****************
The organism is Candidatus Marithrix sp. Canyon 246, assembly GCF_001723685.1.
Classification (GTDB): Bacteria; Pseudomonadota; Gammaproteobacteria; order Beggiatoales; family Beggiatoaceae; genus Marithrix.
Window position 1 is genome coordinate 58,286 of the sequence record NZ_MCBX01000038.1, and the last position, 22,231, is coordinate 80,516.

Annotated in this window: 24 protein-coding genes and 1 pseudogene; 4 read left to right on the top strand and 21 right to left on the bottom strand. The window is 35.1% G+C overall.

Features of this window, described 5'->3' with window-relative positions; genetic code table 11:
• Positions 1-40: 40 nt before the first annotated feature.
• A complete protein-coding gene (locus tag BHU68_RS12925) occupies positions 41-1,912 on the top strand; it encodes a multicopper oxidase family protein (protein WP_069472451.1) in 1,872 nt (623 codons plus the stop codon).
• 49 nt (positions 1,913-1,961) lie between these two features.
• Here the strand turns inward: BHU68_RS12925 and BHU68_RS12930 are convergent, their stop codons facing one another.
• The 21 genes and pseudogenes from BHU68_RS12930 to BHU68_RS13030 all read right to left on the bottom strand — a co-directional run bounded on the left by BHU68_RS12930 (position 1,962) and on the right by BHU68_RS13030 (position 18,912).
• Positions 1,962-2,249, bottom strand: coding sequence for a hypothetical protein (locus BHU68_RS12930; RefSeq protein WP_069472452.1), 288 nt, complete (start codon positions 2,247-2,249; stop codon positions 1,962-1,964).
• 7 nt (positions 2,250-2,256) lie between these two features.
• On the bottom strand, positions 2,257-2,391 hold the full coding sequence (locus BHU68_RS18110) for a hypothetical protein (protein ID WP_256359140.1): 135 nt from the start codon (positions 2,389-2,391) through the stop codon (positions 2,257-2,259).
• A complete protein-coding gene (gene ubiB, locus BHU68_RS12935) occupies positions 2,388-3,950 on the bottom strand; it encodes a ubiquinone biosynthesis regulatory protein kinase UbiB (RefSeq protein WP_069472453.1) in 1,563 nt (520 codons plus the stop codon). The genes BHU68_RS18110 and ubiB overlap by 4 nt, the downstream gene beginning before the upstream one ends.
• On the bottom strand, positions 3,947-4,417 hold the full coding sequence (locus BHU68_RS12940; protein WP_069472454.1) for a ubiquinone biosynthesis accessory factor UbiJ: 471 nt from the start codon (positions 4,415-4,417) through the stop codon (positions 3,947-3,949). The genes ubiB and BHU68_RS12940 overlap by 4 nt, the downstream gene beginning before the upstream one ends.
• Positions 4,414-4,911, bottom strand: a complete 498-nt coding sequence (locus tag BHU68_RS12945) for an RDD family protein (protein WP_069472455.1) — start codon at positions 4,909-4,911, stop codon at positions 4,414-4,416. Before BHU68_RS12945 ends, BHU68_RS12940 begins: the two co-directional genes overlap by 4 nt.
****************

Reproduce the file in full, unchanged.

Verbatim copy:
The organism is Candidatus Marithrix sp. Canyon 246, assembly GCF_001723685.1.
Classification (GTDB): Bacteria; Pseudomonadota; Gammaproteobacteria; order Beggiatoales; family Beggiatoaceae; genus Marithrix.
Window position 1 is genome coordinate 58,286 of the sequence record NZ_MCBX01000038.1, and the last position, 22,231, is coordinate 80,516.

Annotated in this window: 24 protein-coding genes and 1 pseudogene; 4 read left to right on the top strand and 21 right to left on the bottom strand. The window is 35.1% G+C overall.

Features of this window, described 5'->3' with window-relative positions; genetic code table 11:
• Positions 1-40: 40 nt before the first annotated feature.
• A complete protein-coding gene (locus tag BHU68_RS12925) occupies positions 41-1,912 on the top strand; it encodes a multicopper oxidase family protein (protein WP_069472451.1) in 1,872 nt (623 codons plus the stop codon).
• 49 nt (positions 1,913-1,961) lie between these two features.
• Here the strand turns inward: BHU68_RS12925 and BHU68_RS12930 are convergent, their stop codons facing one another.
• The 21 genes and pseudogenes from BHU68_RS12930 to BHU68_RS13030 all read right to left on the bottom strand — a co-directional run bounded on the left by BHU68_RS12930 (position 1,962) and on the right by BHU68_RS13030 (position 18,912).
• Positions 1,962-2,249, bottom strand: coding sequence for a hypothetical protein (locus BHU68_RS12930; RefSeq protein WP_069472452.1), 288 nt, complete (start codon positions 2,247-2,249; stop codon positions 1,962-1,964).
• 7 nt (positions 2,250-2,256) lie between these two features.
• On the bottom strand, positions 2,257-2,391 hold the full coding sequence (locus BHU68_RS18110) for a hypothetical protein (protein ID WP_256359140.1): 135 nt from the start codon (positions 2,389-2,391) through the stop codon (positions 2,257-2,259).
• A complete protein-coding gene (gene ubiB, locus BHU68_RS12935) occupies positions 2,388-3,950 on the bottom strand; it encodes a ubiquinone biosynthesis regulatory protein kinase UbiB (RefSeq protein WP_069472453.1) in 1,563 nt (520 codons plus the stop codon). The genes BHU68_RS18110 and ubiB overlap by 4 nt, the downstream gene beginning before the upstream one ends.
• On the bottom strand, positions 3,947-4,417 hold the full coding sequence (locus BHU68_RS12940; protein WP_069472454.1) for a ubiquinone biosynthesis accessory factor UbiJ: 471 nt from the start codon (positions 4,415-4,417) through the stop codon (positions 3,947-3,949). The genes ubiB and BHU68_RS12940 overlap by 4 nt, the downstream gene beginning before the upstream one ends.
• Positions 4,414-4,911, bottom strand: a complete 498-nt coding sequence (locus tag BHU68_RS12945) for an RDD family protein (protein WP_069472455.1) — start codon at positions 4,909-4,911, stop codon at positions 4,414-4,416. Before BHU68_RS12945 ends, BHU68_RS12940 begins: the two co-directional genes overlap by 4 nt.